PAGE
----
Photo: Lea Ellermeier Nesbit is in the middle
By Virginia Mungovan
When Lea Ellermeier Nesbit ’94 saw a news report that technology giant 3M had bought a dental company for $97 million, she knew the time was right to sell her startup. Nesbit and her partner had launched Lingualcare in 2003 with no money or customers, but after four years their customized orthodontic braces had successfully gone from concept to reality.
The product was unique because it was 100 percent customized, making it easier for orthodontists to place it on the back side of the teeth, completely hidden from view. Lingualcare was not only manufacturing and selling these braces, the company held several patents related to the dental technology.
Nesbit knew she had a valuable product, but she didn’t wait for 3M to approach her. Instead she tracked down the investment banker who made the $97 million deal and hired him to help sell her company. 3M presented a cash offer for Lingualcare in 2007, and Nesbit and her partner decided to sell.
Getting to that point was not easy, though. “I didn’t get here on the straight path, that’s for sure,” laughed Nesbit, a Nebraska native.
Her father died when she was young, and Nesbit became estranged from her mother and left home at age 16. After that, Nesbit was left to her own devices.
“I dropped out of high school,” she said. “I had to. I needed to get a job.” While working, Nesbit earned her GED and even attempted college at the age of 17. “College didn’t go well,” she said. “I came back to work as a short order cook for a hotel in the morning and I sold shoes in the afternoon.”
But Nesbit did not believe this was all life had for her. “I decided I was meant for more,” she explained. At 19 years old, Nesbit took another try at college and never looked back – earning her bachelor’s degree from the University of Texas at El Paso and her MBA from Thunderbird School of Global Management.
“Coming out of Thunderbird I was changed. Thunderbird made the world a smaller place for me. I wasn’t afraid of not being able to figure it out,” Nesbit said. “You realize it’s just about people and those people have the same hopes and dreams and fears that you have.”
Her T-bird education helped her receive two job offers — one from a Midwestern grain company and another from a startup computer software company in Berkley, California. She chose the startup. “The energy there was completely different,” she said. “They had a ‘we can change the world’ attitude. I liked the idea that I could really make a difference.”
Nesbit stuck with the software marketing industry until 2000, when she jumped into health care. “I never planned anything,” she said. “I’d like to say I did.” As the VP of sales and marketing for healthcare technology company OraMetrix, Nesbit met a German inventor and in 2003 they partnered up and started their own company, Lingualcare.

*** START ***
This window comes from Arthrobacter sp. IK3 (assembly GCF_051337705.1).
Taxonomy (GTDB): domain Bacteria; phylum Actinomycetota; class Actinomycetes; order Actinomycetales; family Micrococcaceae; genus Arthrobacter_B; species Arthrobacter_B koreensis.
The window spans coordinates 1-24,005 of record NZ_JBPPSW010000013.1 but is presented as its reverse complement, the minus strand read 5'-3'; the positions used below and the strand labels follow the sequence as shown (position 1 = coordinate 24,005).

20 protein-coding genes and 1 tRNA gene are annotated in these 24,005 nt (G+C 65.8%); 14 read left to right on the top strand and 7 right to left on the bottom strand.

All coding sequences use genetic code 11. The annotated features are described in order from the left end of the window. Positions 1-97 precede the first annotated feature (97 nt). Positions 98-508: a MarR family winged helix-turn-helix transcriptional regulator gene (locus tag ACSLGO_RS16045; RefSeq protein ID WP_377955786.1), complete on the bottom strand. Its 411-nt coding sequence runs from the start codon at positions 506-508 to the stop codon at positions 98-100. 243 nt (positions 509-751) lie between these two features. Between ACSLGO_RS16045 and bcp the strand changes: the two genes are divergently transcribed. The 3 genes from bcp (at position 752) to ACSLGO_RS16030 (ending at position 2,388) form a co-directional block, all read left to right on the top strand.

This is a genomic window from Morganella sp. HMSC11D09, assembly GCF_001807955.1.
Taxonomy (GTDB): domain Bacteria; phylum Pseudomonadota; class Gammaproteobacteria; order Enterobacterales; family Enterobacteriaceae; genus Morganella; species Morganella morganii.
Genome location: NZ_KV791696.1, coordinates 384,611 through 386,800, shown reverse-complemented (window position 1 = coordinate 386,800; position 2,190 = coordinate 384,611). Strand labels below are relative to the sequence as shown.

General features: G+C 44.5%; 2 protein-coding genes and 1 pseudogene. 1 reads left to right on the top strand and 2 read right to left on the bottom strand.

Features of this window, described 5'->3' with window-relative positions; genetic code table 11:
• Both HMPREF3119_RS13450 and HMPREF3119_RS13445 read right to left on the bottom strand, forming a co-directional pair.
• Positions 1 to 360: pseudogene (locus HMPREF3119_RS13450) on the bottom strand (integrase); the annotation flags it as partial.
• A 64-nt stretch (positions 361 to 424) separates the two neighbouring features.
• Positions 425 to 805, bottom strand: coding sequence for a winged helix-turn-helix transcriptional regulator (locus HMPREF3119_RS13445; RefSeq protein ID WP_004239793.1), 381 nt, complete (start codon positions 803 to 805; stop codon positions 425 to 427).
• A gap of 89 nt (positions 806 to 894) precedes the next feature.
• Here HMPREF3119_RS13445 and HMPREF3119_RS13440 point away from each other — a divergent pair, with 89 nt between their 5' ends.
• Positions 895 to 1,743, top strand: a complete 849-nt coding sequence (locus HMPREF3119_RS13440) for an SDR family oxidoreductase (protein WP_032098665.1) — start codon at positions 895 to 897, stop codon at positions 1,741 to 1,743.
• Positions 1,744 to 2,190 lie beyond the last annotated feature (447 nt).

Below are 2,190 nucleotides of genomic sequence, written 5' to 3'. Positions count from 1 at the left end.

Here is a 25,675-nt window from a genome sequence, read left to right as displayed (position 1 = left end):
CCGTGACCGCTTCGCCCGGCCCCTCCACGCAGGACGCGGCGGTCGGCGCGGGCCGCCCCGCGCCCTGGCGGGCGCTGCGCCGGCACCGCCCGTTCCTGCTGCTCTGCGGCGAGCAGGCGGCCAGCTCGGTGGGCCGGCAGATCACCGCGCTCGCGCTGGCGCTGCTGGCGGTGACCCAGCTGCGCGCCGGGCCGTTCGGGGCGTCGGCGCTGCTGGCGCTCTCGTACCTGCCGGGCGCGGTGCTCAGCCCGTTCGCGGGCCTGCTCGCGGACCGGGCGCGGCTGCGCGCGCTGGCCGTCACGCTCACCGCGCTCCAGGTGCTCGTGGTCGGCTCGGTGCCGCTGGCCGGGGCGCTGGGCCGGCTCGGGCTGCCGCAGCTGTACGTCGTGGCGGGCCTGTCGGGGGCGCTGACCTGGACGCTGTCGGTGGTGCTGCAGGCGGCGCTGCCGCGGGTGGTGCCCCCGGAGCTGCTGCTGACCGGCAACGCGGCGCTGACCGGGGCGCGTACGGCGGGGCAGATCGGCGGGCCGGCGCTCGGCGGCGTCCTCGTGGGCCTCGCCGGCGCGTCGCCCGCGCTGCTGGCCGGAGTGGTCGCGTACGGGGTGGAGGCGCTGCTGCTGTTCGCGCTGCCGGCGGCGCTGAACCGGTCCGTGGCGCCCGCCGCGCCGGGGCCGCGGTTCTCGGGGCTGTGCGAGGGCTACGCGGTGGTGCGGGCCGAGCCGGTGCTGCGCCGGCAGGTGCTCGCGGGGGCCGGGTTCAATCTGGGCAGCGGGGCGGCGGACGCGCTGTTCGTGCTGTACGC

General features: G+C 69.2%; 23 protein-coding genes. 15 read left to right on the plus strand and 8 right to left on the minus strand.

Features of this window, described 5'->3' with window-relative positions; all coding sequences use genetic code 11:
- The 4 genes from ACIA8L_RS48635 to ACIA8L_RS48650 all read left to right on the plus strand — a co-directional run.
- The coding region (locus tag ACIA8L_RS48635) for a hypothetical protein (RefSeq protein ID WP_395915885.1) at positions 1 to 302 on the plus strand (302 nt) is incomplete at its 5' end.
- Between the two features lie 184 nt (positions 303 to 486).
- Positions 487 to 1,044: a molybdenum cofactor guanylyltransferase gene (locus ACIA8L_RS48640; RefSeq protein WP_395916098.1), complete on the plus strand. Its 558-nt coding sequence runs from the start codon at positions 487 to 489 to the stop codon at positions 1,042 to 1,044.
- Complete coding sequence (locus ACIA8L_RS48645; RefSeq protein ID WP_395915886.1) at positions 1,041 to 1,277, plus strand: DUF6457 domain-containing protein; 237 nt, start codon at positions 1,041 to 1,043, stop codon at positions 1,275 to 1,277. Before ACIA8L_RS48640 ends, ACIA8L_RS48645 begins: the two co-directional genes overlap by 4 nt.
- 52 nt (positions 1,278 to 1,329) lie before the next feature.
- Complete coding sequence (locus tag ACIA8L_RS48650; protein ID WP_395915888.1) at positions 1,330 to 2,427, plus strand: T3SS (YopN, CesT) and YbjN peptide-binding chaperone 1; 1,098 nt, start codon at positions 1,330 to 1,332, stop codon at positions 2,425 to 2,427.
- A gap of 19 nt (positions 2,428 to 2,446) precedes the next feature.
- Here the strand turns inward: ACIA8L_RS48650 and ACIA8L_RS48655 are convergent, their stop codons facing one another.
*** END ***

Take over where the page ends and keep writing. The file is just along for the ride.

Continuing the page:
Raising capital was not easy, Nesbit said, “but I had a Rolodex and a business plan and I raised money little by little.” Her first investor came by surprise. She had just landed in Frankfurt, Germany to meet with a group of German investors when someone in the airport caught her eye. “He was the most well-known dentist in the world and I ran into him at the Admirals Club at Frankfurt Airport.”
Nesbit told him about her company. “He got so excited about the product and asked what he could do to help,” she said.
Her meeting with the German investors also went well and after raising half a million dollars, her company was able to launch their orthodontic product into the dental services market.
After the sale to 3M, Nesbit was asked to stay on as the president of the operating unit. She accepted, and stayed for more than years before deciding to take some “time off.”
Time off in Nesbit’s book meant starting a small dental distribution and consulting business called Celadon Dental. Within a year, she had embarked on another start-up venture called, Natural Dental Implants with her former Lingualcare partner.
Natural Dental Implants produces anatomically shaped prostheses to replace nonfunctional teeth — a technology that provides an alternative to surgical dental implants. “I’m a little bit restless. I look around at things and think ‘that could be better,’” Nesbit said. “I like to have an impact and see the results.”
Nesbit also loves the customer intimacy of smaller companies. “I am very inquisitive and I love helping people in their businesses,” she said. “I feel very fortunate to be where I am. I feel like a conduit. My job is not to hoard stuff — knowledge, money, success. It’s what I learned at Thunderbird. You become a global citizen.”
One way that Nesbit plans to share her knowledge is through what she calls a “quasi memoir,” a business book through which she can share her entrepreneurial experiences and even promises a few laughs. Nesbit hopes her story will encourage other entrepreneurs. “It doesn’t matter where you start,” she said. “It matters where you finish.”
With a resume full of “something from nothing” successes, how does this T-bird alumna define success? “I think success means liking who you have become,” Nesbit said. “It is not about how many dollars you have in your bank account. It’s being happy with how you spend your day and having something to offer people.”
Nesbit loves how film director Nora Ephron puts it: “Above all, be the heroine of your life.”
Editor’s note: After finishing her Thunderbird coursework in 1990, a case of the chicken pox caused Lea Nesbit to miss her computer competency exam. Her 1994 graduation year is a reflection of when the exam was completed.